Expansion at Chongqing factory includes new assembly line, body shop and paint shop to boost production by 350,000 vehicles a year.
April 9, 2012
by The Canadian Press
DEARBORN, Mich.: Ford will expand its biggest factory complex in China to meet growing demand in the world’s largest car market.
The $600 million expansion will include a new assembly line, body shop and paint shop at its Chongqing site in southwestern China, Ford says. Chongqing is the company’s largest manufacturing operation outside the Detroit area.
Ford is trying to catch up with rivals who have been in China longer and command a bigger share of sales. The expansion will give the automaker the ability to make 350,000 more vehicles per year, increasing its total to 950,000 by 2014. That will help Ford’s goal of tripling the cars in its Chinese lineup to 15 over the next three years.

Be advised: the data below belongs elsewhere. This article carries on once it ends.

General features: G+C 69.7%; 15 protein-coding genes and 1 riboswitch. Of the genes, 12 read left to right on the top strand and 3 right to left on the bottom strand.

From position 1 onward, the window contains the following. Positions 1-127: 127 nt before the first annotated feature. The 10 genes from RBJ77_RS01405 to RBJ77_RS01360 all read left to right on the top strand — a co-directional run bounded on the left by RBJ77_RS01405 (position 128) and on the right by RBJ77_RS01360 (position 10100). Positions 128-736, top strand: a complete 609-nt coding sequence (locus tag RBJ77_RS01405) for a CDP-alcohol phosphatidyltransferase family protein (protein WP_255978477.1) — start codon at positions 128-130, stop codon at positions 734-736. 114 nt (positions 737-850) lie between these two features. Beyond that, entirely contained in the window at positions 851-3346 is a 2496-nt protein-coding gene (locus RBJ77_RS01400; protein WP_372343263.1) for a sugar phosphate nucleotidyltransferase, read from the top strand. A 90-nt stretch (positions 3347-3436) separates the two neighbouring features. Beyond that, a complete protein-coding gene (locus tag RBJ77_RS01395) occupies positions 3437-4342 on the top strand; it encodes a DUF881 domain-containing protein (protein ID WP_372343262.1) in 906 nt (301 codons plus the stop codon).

Ford opened a new vehicle assembly plant Chongqing in February, one of four new factories due to begin operations by the end of next year. The company already has two assembly plants and an engine plant in operation there.
Like many other automakers, it is banking on the potential for growth in sales in China’s vast hinterland, where most families have yet to buy their first cars and demand is expected to soar with rising incomes. The growing factory complex in Chongqing is part of Ford’s plan to boost worldwide sales by nearly 50% by 2015, to about 8 million vehicles per year.
Ford will invest in the factory with joint-venture partner Changan Ford Mazda Automobile Ltd. Changan Ford Mazda makes the Mondeo midsize car, the Focus compact, Fiesta subcompact and S-Max small van for sale in China. Changan Ford Mazda also has factories in Nanjing, China.
Ford has a relatively small presence in China. Its January and February sales fell 16% from a year earlier to 71,954. General Motors’ China sales rose by 7.7% to 487,208 over the same period.
Overall, China’s vehicle sales weakened further in the first two months of this year as the economy slowed and higher fuel prices deterred some buyers.
©The Canadian Press